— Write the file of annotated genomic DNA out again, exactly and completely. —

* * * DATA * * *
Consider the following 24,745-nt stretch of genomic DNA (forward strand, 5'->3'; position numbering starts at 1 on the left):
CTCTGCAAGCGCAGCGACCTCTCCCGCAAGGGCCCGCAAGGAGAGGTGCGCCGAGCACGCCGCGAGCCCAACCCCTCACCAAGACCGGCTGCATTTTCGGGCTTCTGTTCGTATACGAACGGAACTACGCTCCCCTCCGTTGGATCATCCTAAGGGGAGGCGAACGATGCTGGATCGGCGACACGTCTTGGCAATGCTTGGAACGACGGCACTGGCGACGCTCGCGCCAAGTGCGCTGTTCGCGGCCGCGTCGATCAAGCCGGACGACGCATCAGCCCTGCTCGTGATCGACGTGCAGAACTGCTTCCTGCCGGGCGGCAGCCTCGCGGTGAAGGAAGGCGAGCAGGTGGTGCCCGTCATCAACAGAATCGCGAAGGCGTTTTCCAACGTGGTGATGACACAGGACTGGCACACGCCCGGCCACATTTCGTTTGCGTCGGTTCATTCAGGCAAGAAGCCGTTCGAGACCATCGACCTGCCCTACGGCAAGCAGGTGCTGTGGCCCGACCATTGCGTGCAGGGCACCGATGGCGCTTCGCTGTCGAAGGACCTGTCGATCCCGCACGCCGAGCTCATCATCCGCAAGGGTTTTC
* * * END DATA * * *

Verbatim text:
Consider the following 24,745-nt stretch of genomic DNA (forward strand, 5'->3'; position numbering starts at 1 on the left):
CTCTGCAAGCGCAGCGACCTCTCCCGCAAGGGCCCGCAAGGAGAGGTGCGCCGAGCACGCCGCGAGCCCAACCCCTCACCAAGACCGGCTGCATTTTCGGGCTTCTGTTCGTATACGAACGGAACTACGCTCCCCTCCGTTGGATCATCCTAAGGGGAGGCGAACGATGCTGGATCGGCGACACGTCTTGGCAATGCTTGGAACGACGGCACTGGCGACGCTCGCGCCAAGTGCGCTGTTCGCGGCCGCGTCGATCAAGCCGGACGACGCATCAGCCCTGCTCGTGATCGACGTGCAGAACTGCTTCCTGCCGGGCGGCAGCCTCGCGGTGAAGGAAGGCGAGCAGGTGGTGCCCGTCATCAACAGAATCGCGAAGGCGTTTTCCAACGTGGTGATGACACAGGACTGGCACACGCCCGGCCACATTTCGTTTGCGTCGGTTCATTCAGGCAAGAAGCCGTTCGAGACCATCGACCTGCCCTACGGCAAGCAGGTGCTGTGGCCCGACCATTGCGTGCAGGGCACCGATGGCGCTTCGCTGTCGAAGGACCTGTCGATCCCGCACGCCGAGCTCATCATCCGCAAGGGTTTTC